To return to the initial question: why do Western countries such as Australia support fascism in places like the Ukraine?
A minimal answer would focus on tacit support or inaction, coupled with a focus elsewhere. This is the angle of the Politico article mentioned earlier. It puzzles over why the US does not designate such groups as “Foreign Terrorist Organisations.”
A more substantial answer would be that many Western countries find fascism a useful tool from time to time. Much like the US’s fostering of Islamic terrorism in Central and Western Asia, the significant financial and logistical support for fascist groups takes place when they can be useful instruments in opposing a foreign power. The most telling example is how the British in the 1930s encouraged Hitler to attack the Soviet Union and then delayed the opening of the Western front as long as possible so that the Wehrmacht would wear down the Red Army. So also today with the US – and now EU countries – with regard to fascist organisations in Ukraine as a way to damage Russia – and its friends such as Serbia.
Or is there an even more substantial reason? Think of the way many German Nazis joined the US and UK administrations in western Germany after the Second World War, or how Japanese imperialists in the southern half of the Korean peninsula seamlessly joined the US military organisation when it arrived in Korea. At the time of writing, countries across Western Europe are openly facilitating and funding “volunteers” from fascist organisations to go and fight in Ukraine. There is an inherent fascism in the Western liberal form of the state itself.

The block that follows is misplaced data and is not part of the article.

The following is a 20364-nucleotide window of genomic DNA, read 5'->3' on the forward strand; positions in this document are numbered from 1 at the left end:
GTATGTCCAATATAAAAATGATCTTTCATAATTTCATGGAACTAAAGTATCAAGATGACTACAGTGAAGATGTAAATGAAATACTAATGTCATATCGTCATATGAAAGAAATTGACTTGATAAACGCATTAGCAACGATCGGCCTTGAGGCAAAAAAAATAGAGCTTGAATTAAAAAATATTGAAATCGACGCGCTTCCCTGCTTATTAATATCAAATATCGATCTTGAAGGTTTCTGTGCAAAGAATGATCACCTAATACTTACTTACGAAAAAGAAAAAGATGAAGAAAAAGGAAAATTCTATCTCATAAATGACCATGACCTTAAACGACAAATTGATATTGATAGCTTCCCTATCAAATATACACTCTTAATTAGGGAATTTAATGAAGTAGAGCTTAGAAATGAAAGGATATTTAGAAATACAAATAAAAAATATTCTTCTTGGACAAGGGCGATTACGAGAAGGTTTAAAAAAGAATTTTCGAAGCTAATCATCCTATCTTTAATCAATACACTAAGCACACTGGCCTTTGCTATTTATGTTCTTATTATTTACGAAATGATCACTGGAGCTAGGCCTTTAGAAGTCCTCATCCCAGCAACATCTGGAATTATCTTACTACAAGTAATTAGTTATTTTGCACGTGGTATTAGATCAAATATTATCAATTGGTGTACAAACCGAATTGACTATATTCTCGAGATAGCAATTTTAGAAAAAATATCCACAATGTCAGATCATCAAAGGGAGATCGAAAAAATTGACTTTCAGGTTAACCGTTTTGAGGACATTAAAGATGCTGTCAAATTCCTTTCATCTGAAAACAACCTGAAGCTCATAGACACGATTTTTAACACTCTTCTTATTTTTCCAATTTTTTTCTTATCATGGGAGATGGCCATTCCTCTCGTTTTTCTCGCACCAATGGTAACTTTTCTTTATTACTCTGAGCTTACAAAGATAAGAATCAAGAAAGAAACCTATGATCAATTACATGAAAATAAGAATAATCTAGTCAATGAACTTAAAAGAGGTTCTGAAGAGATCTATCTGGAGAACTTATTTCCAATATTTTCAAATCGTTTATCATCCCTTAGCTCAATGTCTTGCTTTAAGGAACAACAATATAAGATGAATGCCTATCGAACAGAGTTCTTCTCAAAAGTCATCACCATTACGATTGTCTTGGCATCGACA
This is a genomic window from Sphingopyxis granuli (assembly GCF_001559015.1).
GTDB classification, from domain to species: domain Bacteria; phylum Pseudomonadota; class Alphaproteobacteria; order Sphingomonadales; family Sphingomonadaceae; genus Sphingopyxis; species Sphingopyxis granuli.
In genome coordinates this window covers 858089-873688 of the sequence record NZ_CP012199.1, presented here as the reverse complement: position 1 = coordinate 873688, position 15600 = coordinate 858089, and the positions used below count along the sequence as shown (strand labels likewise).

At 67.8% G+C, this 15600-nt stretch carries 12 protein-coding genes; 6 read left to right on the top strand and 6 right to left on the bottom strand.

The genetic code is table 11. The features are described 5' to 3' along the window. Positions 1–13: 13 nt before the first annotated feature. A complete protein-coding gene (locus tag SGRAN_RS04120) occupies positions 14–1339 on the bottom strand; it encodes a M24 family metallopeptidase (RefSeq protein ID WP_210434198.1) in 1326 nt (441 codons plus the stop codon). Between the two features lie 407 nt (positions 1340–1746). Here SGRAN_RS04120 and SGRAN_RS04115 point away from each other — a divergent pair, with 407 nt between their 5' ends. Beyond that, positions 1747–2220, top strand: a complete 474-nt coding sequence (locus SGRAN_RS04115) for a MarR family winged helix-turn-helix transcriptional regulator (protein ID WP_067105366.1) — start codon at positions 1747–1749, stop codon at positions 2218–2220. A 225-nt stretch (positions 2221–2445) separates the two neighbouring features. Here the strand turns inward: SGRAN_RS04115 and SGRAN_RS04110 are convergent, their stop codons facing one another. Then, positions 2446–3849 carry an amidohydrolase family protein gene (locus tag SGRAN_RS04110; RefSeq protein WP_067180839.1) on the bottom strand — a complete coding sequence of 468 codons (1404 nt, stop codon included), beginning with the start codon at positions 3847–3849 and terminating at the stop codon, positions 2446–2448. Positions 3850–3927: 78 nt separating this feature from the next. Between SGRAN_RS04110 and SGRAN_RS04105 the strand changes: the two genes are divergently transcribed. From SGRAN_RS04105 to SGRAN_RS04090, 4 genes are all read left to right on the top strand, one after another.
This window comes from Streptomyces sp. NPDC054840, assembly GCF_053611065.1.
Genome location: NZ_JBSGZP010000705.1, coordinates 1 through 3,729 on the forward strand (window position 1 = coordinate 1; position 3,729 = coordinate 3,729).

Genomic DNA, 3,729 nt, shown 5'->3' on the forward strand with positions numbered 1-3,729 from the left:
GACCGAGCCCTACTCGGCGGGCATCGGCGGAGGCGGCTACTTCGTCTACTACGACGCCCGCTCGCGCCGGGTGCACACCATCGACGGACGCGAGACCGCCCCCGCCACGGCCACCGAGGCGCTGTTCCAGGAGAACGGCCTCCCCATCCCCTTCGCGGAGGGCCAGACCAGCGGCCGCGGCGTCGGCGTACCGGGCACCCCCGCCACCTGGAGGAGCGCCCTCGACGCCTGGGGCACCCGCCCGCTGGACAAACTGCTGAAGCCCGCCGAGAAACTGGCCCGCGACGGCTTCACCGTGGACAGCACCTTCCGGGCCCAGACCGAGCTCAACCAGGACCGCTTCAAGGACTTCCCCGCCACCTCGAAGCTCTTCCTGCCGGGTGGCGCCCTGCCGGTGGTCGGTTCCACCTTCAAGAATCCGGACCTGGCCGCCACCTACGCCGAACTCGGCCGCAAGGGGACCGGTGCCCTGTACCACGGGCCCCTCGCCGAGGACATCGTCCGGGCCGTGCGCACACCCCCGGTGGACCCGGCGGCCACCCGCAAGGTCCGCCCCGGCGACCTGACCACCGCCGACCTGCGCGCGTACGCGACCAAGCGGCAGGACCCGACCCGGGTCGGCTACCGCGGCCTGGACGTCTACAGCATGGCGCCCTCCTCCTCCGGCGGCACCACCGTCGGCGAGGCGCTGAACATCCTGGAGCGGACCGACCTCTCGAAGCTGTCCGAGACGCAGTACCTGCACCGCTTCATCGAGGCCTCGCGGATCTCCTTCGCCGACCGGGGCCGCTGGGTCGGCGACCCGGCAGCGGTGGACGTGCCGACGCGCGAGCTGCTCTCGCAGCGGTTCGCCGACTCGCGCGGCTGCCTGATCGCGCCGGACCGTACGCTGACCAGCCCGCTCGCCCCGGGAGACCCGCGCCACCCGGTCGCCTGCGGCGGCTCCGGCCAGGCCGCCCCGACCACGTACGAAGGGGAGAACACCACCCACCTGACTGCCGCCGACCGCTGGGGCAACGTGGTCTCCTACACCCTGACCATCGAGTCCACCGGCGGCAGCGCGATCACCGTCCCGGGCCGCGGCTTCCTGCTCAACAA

A final question: how do we assess the Russian efforts to denazify Ukraine? Putin is hardly a friend of communism, and he has recently tried to put the blame on Lenin, Stalin, and the Soviet Union’s minority nationalities policy for creating the modern state of Ukraine. As a comrade pointed out to me, Putin also delayed recognising the Donbass republics since they are strongly communist and would undermine his vote in elections. But the situation has changed, so much so that the Communist Party of the Russian Federation (CPRF) has urged a united front to combat fascism in the Ukraine:
“The CPRF proceeds from the need to dismantle the results of many years of efforts to Banderise Ukraine. Real policy on its territory is in many ways dictated by rabid nationalists. They terrorise Ukrainian people and foist on the authorities an aggressive political course […]. In the situation when the Russian Federation has taken a stand in defence of the people of Donbass, it is necessary to render every possible assistance to refugees and the civilian population of the Donetsk People’s Republic (DPR) and Luhansk People’s Republic (LPR). We call on our society to render them all the necessary succour and support.”
Coercing Kiev provocateurs into peace and restraining NATO aggressiveness has become the bidding of the time. Only demilitarisation and denazification of Ukraine can ensure lasting security for the peoples of Russia, Ukraine and the whole of Europe. We consider it important to make wide use of the methods of people diplomacy and humanitarian cooperation in protecting peace and preventing the resurgence of fascism.
Once again, it seems to be the time for an anti-fascist united front.